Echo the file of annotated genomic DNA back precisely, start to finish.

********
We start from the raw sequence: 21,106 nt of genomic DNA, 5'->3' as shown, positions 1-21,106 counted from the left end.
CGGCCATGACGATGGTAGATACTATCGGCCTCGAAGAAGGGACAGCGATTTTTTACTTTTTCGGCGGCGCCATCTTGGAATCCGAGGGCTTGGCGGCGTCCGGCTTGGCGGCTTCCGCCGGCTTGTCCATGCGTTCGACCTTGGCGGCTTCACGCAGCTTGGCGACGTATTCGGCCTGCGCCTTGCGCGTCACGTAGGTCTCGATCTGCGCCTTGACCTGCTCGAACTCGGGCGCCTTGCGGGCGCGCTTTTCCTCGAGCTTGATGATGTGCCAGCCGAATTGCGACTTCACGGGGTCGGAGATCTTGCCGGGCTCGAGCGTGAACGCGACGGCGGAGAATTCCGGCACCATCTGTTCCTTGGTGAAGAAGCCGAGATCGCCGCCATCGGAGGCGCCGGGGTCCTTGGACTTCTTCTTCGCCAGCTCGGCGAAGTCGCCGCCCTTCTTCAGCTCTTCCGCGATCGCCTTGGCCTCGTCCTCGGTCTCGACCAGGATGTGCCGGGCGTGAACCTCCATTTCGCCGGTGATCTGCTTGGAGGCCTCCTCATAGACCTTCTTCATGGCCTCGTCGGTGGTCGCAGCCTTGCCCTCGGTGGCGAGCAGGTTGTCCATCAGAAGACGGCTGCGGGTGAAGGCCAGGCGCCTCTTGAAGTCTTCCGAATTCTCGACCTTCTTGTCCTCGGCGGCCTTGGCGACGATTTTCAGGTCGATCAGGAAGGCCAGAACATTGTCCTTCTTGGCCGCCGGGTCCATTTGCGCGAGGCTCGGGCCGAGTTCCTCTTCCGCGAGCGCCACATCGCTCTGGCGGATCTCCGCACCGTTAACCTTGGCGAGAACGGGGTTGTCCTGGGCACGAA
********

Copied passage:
We start from the raw sequence: 21,106 nt of genomic DNA, 5'->3' as shown, positions 1-21,106 counted from the left end.
CGGCCATGACGATGGTAGATACTATCGGCCTCGAAGAAGGGACAGCGATTTTTTACTTTTTCGGCGGCGCCATCTTGGAATCCGAGGGCTTGGCGGCGTCCGGCTTGGCGGCTTCCGCCGGCTTGTCCATGCGTTCGACCTTGGCGGCTTCACGCAGCTTGGCGACGTATTCGGCCTGCGCCTTGCGCGTCACGTAGGTCTCGATCTGCGCCTTGACCTGCTCGAACTCGGGCGCCTTGCGGGCGCGCTTTTCCTCGAGCTTGATGATGTGCCAGCCGAATTGCGACTTCACGGGGTCGGAGATCTTGCCGGGCTCGAGCGTGAACGCGACGGCGGAGAATTCCGGCACCATCTGTTCCTTGGTGAAGAAGCCGAGATCGCCGCCATCGGAGGCGCCGGGGTCCTTGGACTTCTTCTTCGCCAGCTCGGCGAAGTCGCCGCCCTTCTTCAGCTCTTCCGCGATCGCCTTGGCCTCGTCCTCGGTCTCGACCAGGATGTGCCGGGCGTGAACCTCCATTTCGCCGGTGATCTGCTTGGAGGCCTCCTCATAGACCTTCTTCATGGCCTCGTCGGTGGTCGCAGCCTTGCCCTCGGTGGCGAGCAGGTTGTCCATCAGAAGACGGCTGCGGGTGAAGGCCAGGCGCCTCTTGAAGTCTTCCGAATTCTCGACCTTCTTGTCCTCGGCGGCCTTGGCGACGATTTTCAGGTCGATCAGGAAGGCCAGAACATTGTCCTTCTTGGCCGCCGGGTCCATTTGCGCGAGGCTCGGGCCGAGTTCCTCTTCCGCGAGCGCCACATCGCTCTGGCGGATCTCCGCACCGTTAACCTTGGCGAGAACGGGGTTGTCCTGGGCACGAA